Obviously this isn't the way the teaching of athletics and sports is handled in our society, because for some reason, when it comes to sport, we have more sense. But this is the way academic studies are handled in most schools in the Western world.
It's interesting to pause for a moment and ask ourselves, how many children who were gifted in athletics and sports, would we expect to achieve to the level of their potential, without any additional help, in the school system described above? I don't think many people would expect such children to achieve highly - why not? Thinking about this helps one understand far better the seemingly puzzling fact that many gifted children don't do well in school, and don't achieve to their level of potential.
Back to our thought experiment: now, we want to know: "Is it possible that this child could be happy at school?" I think most people would respond without hesitation "No way!", because our understanding of the need for competition at our level of achievement in sports, and the many other factors involved, is very clear as far as athletics and sport are concerned.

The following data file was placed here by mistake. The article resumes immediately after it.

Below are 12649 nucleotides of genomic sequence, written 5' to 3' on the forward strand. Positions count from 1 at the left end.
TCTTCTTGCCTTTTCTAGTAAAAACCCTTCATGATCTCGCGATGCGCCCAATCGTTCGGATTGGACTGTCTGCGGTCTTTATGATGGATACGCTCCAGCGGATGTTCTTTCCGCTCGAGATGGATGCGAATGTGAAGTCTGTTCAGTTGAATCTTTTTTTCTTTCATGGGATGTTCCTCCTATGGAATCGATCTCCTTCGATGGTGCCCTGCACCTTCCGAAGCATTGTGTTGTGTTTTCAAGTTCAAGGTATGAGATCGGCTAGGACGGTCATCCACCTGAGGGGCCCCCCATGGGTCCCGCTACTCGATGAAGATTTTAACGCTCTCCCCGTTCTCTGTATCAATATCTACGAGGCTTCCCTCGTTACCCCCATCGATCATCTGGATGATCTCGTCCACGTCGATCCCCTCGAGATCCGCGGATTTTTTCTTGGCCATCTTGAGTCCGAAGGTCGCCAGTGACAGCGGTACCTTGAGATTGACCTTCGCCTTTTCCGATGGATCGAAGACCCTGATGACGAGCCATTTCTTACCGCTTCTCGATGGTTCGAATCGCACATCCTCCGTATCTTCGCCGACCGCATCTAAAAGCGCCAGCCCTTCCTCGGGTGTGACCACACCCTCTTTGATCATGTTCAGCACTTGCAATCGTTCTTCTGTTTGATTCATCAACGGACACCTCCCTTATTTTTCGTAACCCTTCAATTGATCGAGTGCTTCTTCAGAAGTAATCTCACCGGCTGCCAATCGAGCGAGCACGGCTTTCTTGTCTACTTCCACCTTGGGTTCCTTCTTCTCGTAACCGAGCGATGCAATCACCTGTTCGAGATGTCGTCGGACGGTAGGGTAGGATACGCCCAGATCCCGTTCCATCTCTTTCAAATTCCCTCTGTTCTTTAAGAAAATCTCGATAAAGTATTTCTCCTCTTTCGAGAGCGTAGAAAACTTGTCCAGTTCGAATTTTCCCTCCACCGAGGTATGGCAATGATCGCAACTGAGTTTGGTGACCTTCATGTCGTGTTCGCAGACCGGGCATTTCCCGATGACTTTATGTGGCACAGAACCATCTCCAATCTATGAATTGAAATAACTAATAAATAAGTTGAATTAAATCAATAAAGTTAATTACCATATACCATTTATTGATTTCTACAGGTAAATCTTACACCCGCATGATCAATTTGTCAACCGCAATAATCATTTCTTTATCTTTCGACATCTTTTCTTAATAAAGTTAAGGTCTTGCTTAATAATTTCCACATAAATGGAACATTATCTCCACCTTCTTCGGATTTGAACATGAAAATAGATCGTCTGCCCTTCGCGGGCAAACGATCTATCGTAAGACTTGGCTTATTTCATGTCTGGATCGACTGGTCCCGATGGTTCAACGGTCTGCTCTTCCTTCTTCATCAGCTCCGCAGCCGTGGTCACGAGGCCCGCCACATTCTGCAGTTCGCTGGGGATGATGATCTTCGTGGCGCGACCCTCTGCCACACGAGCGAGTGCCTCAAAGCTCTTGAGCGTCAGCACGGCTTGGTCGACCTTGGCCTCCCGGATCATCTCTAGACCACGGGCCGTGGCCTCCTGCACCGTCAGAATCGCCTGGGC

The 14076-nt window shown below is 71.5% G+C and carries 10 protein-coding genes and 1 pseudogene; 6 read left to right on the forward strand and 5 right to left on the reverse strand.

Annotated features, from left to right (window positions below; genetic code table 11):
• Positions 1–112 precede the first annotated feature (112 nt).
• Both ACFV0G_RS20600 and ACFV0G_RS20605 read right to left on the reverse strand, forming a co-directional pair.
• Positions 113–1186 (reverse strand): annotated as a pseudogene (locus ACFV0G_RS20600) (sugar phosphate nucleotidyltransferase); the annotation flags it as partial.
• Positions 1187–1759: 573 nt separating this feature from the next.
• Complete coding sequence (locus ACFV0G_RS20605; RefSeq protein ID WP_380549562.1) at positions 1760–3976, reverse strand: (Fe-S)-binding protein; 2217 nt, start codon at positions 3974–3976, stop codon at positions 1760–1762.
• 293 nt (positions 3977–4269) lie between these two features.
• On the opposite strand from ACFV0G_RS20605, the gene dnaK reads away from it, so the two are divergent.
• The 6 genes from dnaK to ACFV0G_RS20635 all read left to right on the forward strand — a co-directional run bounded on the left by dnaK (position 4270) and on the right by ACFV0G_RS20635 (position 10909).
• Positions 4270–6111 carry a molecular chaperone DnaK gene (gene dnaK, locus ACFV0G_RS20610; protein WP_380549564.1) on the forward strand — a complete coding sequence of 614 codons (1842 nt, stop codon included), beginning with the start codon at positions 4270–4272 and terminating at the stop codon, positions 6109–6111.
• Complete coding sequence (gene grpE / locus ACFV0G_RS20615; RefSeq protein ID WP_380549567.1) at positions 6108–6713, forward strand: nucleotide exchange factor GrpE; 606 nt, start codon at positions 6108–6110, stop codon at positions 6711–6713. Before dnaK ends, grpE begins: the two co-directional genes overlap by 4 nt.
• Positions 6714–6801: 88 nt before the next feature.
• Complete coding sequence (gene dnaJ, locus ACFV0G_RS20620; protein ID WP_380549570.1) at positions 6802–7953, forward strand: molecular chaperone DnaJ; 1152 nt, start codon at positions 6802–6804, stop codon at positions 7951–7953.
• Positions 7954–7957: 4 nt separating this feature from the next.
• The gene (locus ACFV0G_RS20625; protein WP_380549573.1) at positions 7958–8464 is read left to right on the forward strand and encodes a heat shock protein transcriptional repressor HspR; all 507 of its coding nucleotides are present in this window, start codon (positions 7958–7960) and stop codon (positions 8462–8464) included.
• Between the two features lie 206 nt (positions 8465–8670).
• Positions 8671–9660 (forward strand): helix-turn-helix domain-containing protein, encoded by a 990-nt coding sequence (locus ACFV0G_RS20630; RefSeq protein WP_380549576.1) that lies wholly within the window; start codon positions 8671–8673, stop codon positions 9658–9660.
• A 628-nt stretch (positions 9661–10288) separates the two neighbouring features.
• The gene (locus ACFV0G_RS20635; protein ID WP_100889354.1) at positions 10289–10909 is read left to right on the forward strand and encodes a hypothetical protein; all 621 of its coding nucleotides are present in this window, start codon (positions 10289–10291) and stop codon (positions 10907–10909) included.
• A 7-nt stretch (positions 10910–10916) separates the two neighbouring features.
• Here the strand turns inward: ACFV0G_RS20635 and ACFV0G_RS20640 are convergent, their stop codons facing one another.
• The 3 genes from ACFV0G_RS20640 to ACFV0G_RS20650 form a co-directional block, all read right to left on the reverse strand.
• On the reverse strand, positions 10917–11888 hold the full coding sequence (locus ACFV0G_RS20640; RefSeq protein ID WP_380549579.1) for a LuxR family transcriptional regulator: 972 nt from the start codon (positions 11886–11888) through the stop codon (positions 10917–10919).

One thing is certain: if, when you asked the question "If my child seems happy at school is everything fine?" you meant, does it mean that your child's needs re her or his ability at athletics and sports are being met, and that he/she is getting all the appropriate help and instruction she/he needs with respect to her/his athletci giftedness - if that's what you mean when you ask this question, then the answer definitely is: I'm sorry, no, things aren't fine at all. How could they be?
However, suppose we have a child who insists that he or she really is happy at school. What are the various options that could be happening here? What factors are there that could possibly make a situation like this a happy one for this child?
The thing is that there are a few other things going on at school besides teaching athletics and sport. The teacher may be a nice person, and may make the classroom a relatively pleasant place to be in; and one can socialise with the other kids. Our society makes it very clear that school attendance is a "must" - even a child too young to be able to define the term "legal requirement" very soon gathers that parents don't have power over school attendance. Except for very unusual circumstances, it's something every child has to do. So it's possible to make the best of things - to enjoy the socialisation with the other children, enjoy the interaction with the teacher if one's lucky enough to have a nice one, and as far as the whole issue of one's personal development in athletics and sport is concerned, just "jog along" (no pun intended) with the others, trying not to take it all too seriously.